Utility companies push back on climate policy, report says

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Report says utilities push back on climate policy. In response, the utilities pushed back on the report itself.

Nearly half of the 25 largest investor-owned utilities in the United States actively oppose climate policy aligned with the Paris Agreement, according to new analysis released today by the climate think tank Influence Map.

The report concludes that while some utilities have rallied behind state and federal climate action, others have emerged as obstacles to reducing global warming emissions from the electricity sector.

However, the leading US utilities trade association questioned the report’s methodology and conclusions, calling it a “laughable” analysis that failed to mention utilities’ progress in reducing their own emissions.

The authors of the analysis examined several corporate activities that constitute a commitment to climate policy, including lobbying, advertising, direct contact with elected officials, and financing of campaigns and political parties. They also examined the professional associations to which the public services belong.

The authors gave utilities scores from 0 to 100 to indicate the extent to which the company supports or opposes climate policy aligned with the 2015 Paris agreement, which aimed to limit temperature rise. global to “well below” 2 degrees Celsius (3.6 degrees Fahrenheit) above. pre-industrial levels – and preferably at 1.5 degrees Celsius (2.7 degrees Fahrenheit).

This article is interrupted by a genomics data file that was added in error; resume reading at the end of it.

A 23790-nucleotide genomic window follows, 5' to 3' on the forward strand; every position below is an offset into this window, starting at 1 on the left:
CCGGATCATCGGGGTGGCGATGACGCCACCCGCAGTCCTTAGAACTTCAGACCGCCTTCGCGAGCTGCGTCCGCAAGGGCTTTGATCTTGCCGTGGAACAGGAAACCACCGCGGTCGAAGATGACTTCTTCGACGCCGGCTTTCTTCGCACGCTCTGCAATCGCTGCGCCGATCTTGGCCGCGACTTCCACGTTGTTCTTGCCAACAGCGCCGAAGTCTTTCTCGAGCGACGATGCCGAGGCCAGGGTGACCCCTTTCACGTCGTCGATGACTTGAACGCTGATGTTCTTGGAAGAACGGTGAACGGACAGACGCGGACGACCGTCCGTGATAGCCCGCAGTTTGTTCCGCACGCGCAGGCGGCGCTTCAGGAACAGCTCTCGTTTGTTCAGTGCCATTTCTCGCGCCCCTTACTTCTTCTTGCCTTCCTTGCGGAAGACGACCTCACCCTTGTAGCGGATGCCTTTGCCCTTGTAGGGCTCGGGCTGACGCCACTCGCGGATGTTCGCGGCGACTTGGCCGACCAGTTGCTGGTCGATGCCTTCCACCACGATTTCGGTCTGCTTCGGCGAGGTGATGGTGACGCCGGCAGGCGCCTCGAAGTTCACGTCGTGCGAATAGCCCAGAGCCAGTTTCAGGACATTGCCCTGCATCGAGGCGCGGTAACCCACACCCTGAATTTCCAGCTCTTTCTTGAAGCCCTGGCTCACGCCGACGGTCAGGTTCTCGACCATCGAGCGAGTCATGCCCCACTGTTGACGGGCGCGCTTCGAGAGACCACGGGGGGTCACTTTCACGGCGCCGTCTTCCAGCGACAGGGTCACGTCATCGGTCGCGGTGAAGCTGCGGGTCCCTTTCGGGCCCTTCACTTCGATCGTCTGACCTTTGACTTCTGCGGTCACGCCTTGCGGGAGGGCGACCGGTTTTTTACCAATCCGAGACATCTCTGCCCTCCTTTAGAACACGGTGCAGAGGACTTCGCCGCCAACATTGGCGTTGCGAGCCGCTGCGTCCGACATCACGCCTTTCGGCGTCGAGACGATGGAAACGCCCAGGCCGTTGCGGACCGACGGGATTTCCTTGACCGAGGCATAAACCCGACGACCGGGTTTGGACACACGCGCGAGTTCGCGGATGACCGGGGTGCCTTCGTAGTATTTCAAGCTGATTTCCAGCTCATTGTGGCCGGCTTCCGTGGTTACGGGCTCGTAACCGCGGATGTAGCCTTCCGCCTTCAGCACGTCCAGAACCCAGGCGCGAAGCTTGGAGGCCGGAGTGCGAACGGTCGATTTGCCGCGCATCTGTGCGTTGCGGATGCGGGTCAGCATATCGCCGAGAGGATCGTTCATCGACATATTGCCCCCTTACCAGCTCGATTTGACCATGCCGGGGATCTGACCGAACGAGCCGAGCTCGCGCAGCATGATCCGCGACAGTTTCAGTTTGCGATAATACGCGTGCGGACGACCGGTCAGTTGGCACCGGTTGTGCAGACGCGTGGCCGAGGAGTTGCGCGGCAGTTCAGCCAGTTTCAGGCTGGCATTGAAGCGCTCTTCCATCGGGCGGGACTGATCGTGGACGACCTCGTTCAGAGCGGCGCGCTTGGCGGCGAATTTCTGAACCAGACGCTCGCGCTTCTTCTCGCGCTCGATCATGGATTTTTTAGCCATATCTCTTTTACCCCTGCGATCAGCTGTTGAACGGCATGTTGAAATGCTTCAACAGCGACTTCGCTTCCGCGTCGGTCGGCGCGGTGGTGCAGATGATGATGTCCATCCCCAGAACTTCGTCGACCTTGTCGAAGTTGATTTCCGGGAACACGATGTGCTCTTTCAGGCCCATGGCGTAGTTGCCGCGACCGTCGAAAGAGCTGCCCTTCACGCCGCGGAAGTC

InfluenceMap found that only four utilities globally support robust climate policy, while 10 utilities show mixed commitment and 11 utilities actively obstruct policies aligned with the Paris climate accord. Furthermore, they found a “clear correlation” between the success of individual states in passing climate legislation and the commitment of their largest public services.

“Utilities have enormous influence in making or breaking climate policy, especially at the state level,” Kendra Havenco-author of the report and head of the US program at InfluenceMap, told The Climate 202. “So moving this sector is going to be critical for the US to meet the goals of the Paris agreement.”

The main results of the analysis include in particular:

  • Edison International in California, Exelon in illinois, Public Service Enterprise Group in New Jersey, and Pacific Gas and Electricity in California received the highest scores – 77 or more – for support for climate policies at the state and federal levels. For example, Edison International and PG&E have advocated for building electrification codes.
  • Center point energy in Texas and Southern Company in Georgia received the lowest scores – 32 and 37, respectively – for opposing climate policies or supporting anti-climate measures. For example, in 2021, CenterPoint Energy and Southern Company both supported state bills anticipating municipal bans on the use of natural gas in new buildings.
  • First Energy Corp. in Ohio received a low score of 45 due to its involvement in an alleged $60 million bribery scheme to bail out two nuclear power plants in the state.